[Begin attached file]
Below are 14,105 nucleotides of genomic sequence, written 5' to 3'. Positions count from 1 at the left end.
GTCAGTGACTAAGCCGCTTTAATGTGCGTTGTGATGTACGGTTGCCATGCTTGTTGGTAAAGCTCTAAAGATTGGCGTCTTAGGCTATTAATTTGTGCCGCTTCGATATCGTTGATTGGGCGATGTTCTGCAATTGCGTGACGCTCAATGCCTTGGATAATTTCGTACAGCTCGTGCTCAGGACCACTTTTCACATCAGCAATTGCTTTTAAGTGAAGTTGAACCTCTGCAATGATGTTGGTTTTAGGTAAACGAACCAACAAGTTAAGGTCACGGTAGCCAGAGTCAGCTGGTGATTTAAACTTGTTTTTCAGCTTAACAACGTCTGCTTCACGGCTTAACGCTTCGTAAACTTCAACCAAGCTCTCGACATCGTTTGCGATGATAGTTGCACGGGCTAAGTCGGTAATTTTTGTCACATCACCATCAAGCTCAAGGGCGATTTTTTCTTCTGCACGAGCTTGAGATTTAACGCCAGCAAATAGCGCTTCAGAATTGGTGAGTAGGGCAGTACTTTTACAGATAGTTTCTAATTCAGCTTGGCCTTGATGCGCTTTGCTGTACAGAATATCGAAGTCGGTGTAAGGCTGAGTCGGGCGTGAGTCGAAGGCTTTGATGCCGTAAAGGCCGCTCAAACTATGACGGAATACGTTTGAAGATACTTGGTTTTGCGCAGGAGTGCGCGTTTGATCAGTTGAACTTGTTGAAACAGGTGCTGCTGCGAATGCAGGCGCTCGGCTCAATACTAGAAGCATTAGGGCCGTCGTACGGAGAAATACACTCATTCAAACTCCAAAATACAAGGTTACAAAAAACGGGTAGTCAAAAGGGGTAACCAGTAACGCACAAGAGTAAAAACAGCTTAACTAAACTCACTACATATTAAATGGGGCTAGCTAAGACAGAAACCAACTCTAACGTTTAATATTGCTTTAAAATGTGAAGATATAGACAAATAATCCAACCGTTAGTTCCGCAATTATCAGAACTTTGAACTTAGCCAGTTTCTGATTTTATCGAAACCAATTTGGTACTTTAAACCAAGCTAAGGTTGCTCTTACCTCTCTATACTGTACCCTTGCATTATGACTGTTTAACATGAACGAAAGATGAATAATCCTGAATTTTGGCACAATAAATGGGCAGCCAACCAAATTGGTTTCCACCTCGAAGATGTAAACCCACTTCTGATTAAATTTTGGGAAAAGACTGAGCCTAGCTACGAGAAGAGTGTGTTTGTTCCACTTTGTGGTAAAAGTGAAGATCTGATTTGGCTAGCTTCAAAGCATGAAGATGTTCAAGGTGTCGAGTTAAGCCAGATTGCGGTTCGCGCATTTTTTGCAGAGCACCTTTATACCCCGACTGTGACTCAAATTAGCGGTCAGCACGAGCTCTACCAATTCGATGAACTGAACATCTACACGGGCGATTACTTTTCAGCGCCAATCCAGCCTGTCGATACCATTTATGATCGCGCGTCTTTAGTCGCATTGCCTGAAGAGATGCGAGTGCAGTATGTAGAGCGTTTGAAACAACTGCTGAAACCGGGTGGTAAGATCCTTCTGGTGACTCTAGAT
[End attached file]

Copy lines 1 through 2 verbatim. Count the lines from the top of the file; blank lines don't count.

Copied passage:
Below are 14,105 nucleotides of genomic sequence, written 5' to 3'. Positions count from 1 at the left end.
GTCAGTGACTAAGCCGCTTTAATGTGCGTTGTGATGTACGGTTGCCATGCTTGTTGGTAAAGCTCTAAAGATTGGCGTCTTAGGCTATTAATTTGTGCCGCTTCGATATCGTTGATTGGGCGATGTTCTGCAATTGCGTGACGCTCAATGCCTTGGATAATTTCGTACAGCTCGTGCTCAGGACCACTTTTCACATCAGCAATTGCTTTTAAGTGAAGTTGAACCTCTGCAATGATGTTGGTTTTAGGTAAACGAACCAACAAGTTAAGGTCACGGTAGCCAGAGTCAGCTGGTGATTTAAACTTGTTTTTCAGCTTAACAACGTCTGCTTCACGGCTTAACGCTTCGTAAACTTCAACCAAGCTCTCGACATCGTTTGCGATGATAGTTGCACGGGCTAAGTCGGTAATTTTTGTCACATCACCATCAAGCTCAAGGGCGATTTTTTCTTCTGCACGAGCTTGAGATTTAACGCCAGCAAATAGCGCTTCAGAATTGGTGAGTAGGGCAGTACTTTTACAGATAGTTTCTAATTCAGCTTGGCCTTGATGCGCTTTGCTGTACAGAATATCGAAGTCGGTGTAAGGCTGAGTCGGGCGTGAGTCGAAGGCTTTGATGCCGTAAAGGCCGCTCAAACTATGACGGAATACGTTTGAAGATACTTGGTTTTGCGCAGGAGTGCGCGTTTGATCAGTTGAACTTGTTGAAACAGGTGCTGCTGCGAATGCAGGCGCTCGGCTCAATACTAGAAGCATTAGGGCCGTCGTACGGAGAAATACACTCATTCAAACTCCAAAATACAAGGTTACAAAAAACGGGTAGTCAAAAGGGGTAACCAGTAACGCACAAGAGTAAAAACAGCTTAACTAAACTCACTACATATTAAATGGGGCTAGCTAAGACAGAAACCAACTCTAACGTTTAATATTGCTTTAAAATGTGAAGATATAGACAAATAATCCAACCGTTAGTTCCGCAATTATCAGAACTTTGAACTTAGCCAGTTTCTGATTTTATCGAAACCAATTTGGTACTTTAAACCAAGCTAAGGTTGCTCTTACCTCTCTATACTGTACCCTTGCATTATGACTGTTTAACATGAACGAAAGATGAATAATCCTGAATTTTGGCACAATAAATGGGCAGCCAACCAAATTGGTTTCCACCTCGAAGATGTAAACCCACTTCTGATTAAATTTTGGGAAAAGACTGAGCCTAGCTACGAGAAGAGTGTGTTTGTTCCACTTTGTGGTAAAAGTGAAGATCTGATTTGGCTAGCTTCAAAGCATGAAGATGTTCAAGGTGTCGAGTTAAGCCAGATTGCGGTTCGCGCATTTTTTGCAGAGCACCTTTATACCCCGACTGTGACTCAAATTAGCGGTCAGCACGAGCTCTACCAATTCGATGAACTGAACATCTACACGGGCGATTACTTTTCAGCGCCAATCCAGCCTGTCGATACCATTTATGATCGCGCGTCTTTAGTCGCATTGCCTGAAGAGATGCGAGTGCAGTATGTAGAGCGTTTGAAACAACTGCTGAAACCGGGTGGTAAGATCCTTCTGGTGACTCTAGAT